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This article is part of the supplement: Genetic Analysis Workshop 16

Open Access Proceedings

Adjusting for HLA-DRβ1 in a genome-wide association analysis of rheumatoid arthritis and related biomarkers

Abigail G Matthews1*, Jia Li2, Chunsheng He1, Jurg Ott13 and Mariza de Andrade2

Author Affiliations

1 Laboratory of Statistical Genetics, Rockefeller University, Box 192, 1230 York Avenue, New York, NY 10065, USA

2 Department of Health Sciences Research, Mayo Clinic, 200 First Street Southwest, Rochester, MN 55905, USA

3 Beijing Institute of Genomics, Chinese Academy of Sciences, Number 7 Bei Tu Cheng West Road, Chaoyang District, Beijing 100029, PR China

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BMC Proceedings 2009, 3(Suppl 7):S12  doi:

Published: 15 December 2009



There is a long-established association between rheumatoid arthritis and HLA-DRβ1. The shared epitope (SE) allele is an indicator of the presence of any of the HLA-DRβ1 alleles associated with RA. Other autoantibodies are also associated with RA, specifically rheumatoid factor IgM (RFUW) and anti-cyclic citrullinated peptide (anti-CCP).


Using the Genetic Analysis Workshop 16 North American Rheumatoid Arthritis Consortium genome-wide association data, we sought to find non-HLA-DRβ1 genetic associations by stratifying across SE status, and using the continuous biomarker phenotypes of RFUW and anti-CCP. To evaluate the binary RA phenotype, we applied the recently developed FP test and compared it to logistic regression or a genotype count-based test. We adjusted for multiple testing using the Bonferroni correction, the Q value approach, or permutation-based p-values. A case-only analysis of the biomarkers RFUW and anti-CCP used linear regression and ANOVAs.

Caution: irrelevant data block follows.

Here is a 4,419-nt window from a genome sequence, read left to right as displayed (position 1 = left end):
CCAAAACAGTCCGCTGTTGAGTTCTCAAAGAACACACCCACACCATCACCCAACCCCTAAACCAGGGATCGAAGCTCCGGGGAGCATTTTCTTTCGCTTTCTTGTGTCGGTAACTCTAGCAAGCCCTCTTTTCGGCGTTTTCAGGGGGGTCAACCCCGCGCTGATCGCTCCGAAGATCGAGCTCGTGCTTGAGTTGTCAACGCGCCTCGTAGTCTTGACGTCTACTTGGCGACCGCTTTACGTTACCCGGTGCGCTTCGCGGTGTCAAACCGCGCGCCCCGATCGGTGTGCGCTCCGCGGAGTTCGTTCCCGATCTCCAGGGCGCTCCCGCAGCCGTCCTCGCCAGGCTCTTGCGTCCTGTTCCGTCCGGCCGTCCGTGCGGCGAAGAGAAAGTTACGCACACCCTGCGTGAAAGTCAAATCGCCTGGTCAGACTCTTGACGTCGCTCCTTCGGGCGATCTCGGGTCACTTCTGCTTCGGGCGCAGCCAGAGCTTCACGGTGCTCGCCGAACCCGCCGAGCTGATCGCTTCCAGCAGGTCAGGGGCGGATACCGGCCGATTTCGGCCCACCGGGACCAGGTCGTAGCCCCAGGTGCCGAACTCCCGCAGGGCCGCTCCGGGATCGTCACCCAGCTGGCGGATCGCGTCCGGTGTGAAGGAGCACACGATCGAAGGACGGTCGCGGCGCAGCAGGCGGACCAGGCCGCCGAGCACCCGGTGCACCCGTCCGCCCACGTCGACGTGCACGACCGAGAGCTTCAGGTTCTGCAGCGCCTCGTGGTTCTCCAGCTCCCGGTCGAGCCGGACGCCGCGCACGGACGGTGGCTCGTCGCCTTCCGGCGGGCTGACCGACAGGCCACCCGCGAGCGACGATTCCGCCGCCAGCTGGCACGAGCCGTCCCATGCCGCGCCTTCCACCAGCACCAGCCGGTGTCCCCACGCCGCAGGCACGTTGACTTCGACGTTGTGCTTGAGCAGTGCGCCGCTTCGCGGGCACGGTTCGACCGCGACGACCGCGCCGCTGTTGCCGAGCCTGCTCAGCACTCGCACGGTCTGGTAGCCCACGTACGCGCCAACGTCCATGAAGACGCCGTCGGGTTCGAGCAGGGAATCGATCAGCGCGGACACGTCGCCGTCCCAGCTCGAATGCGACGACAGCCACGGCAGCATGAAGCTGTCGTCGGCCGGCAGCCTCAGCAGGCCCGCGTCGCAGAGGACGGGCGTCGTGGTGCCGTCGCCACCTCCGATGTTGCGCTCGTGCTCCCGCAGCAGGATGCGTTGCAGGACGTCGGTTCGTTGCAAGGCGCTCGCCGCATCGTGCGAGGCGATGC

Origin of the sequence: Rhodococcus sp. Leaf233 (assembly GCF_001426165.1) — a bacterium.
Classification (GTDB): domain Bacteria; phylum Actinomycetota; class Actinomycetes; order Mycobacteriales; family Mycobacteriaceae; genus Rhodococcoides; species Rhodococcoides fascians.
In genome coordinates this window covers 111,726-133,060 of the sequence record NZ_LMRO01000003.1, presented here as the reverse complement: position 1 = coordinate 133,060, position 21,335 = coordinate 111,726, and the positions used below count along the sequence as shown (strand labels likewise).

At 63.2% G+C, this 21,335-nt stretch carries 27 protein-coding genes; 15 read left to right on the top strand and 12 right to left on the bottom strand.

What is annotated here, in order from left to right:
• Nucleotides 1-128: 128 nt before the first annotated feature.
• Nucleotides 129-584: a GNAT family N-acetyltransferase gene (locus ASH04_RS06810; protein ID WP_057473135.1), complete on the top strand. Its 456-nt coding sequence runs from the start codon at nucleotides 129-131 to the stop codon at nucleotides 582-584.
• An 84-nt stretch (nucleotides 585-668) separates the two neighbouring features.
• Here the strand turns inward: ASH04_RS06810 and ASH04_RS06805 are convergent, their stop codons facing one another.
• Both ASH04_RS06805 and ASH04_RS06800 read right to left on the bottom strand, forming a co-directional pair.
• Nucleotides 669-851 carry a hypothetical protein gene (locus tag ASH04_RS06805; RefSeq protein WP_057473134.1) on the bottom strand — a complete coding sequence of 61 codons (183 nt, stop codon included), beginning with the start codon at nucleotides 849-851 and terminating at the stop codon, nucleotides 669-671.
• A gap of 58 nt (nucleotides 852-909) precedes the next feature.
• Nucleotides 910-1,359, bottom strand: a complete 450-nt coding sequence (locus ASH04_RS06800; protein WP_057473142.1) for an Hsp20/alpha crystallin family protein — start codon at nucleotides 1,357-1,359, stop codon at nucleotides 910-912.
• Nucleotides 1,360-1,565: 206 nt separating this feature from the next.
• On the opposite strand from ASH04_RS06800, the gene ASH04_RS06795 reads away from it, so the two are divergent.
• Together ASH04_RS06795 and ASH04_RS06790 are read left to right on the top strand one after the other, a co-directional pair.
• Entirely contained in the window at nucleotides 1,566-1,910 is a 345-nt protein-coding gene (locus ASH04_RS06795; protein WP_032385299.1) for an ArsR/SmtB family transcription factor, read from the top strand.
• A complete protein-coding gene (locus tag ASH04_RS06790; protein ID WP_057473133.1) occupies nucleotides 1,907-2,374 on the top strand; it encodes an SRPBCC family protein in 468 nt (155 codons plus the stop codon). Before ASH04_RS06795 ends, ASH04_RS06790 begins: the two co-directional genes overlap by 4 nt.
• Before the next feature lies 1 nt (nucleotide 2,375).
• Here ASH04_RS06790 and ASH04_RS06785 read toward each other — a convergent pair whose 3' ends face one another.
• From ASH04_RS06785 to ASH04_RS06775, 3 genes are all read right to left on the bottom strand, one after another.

The initial genome-wide association analysis using all cases and controls provides substantial evidence of an association on chromosomes 9 and 2 within the immune system-related gene UBXD2. In SE-positive subjects, many single-nucleotide polymorphisms were significant, including some on chromosome 6. Due to very few SE negative cases, we had limited power to detect associations in SE negative subjects. We were also unable to find genetic associations with either RFUW or anti-CCP.


Our analyses have confirmed previous findings for genes PTPN22 and C5. We also identified a novel candidate gene on chromosome 2, UBXD2. Results suggest FP test may be more powerful than the genotype count-based test.